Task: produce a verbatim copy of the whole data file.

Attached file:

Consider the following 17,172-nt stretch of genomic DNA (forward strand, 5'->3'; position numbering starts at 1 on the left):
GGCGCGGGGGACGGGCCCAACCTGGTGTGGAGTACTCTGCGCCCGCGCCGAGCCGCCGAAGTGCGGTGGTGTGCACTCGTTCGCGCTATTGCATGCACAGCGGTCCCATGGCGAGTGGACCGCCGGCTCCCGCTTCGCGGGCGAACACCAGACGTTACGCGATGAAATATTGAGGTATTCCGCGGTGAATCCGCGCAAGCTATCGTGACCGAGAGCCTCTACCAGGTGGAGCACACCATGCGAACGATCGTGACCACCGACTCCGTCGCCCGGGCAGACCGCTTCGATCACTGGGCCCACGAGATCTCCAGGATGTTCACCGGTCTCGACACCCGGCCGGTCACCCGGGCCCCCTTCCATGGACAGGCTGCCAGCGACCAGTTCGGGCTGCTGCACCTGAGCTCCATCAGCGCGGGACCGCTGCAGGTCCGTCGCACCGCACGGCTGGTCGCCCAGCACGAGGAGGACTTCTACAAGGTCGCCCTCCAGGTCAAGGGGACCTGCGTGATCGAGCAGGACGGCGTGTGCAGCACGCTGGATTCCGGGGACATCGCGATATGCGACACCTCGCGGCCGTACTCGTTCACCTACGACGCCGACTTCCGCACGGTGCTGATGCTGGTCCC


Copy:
Consider the following 17,172-nt stretch of genomic DNA (forward strand, 5'->3'; position numbering starts at 1 on the left):
GGCGCGGGGGACGGGCCCAACCTGGTGTGGAGTACTCTGCGCCCGCGCCGAGCCGCCGAAGTGCGGTGGTGTGCACTCGTTCGCGCTATTGCATGCACAGCGGTCCCATGGCGAGTGGACCGCCGGCTCCCGCTTCGCGGGCGAACACCAGACGTTACGCGATGAAATATTGAGGTATTCCGCGGTGAATCCGCGCAAGCTATCGTGACCGAGAGCCTCTACCAGGTGGAGCACACCATGCGAACGATCGTGACCACCGACTCCGTCGCCCGGGCAGACCGCTTCGATCACTGGGCCCACGAGATCTCCAGGATGTTCACCGGTCTCGACACCCGGCCGGTCACCCGGGCCCCCTTCCATGGACAGGCTGCCAGCGACCAGTTCGGGCTGCTGCACCTGAGCTCCATCAGCGCGGGACCGCTGCAGGTCCGTCGCACCGCACGGCTGGTCGCCCAGCACGAGGAGGACTTCTACAAGGTCGCCCTCCAGGTCAAGGGGACCTGCGTGATCGAGCAGGACGGCGTGTGCAGCACGCTGGATTCCGGGGACATCGCGATATGCGACACCTCGCGGCCGTACTCGTTCACCTACGACGCCGACTTCCGCACGGTGCTGATGCTGGTCCC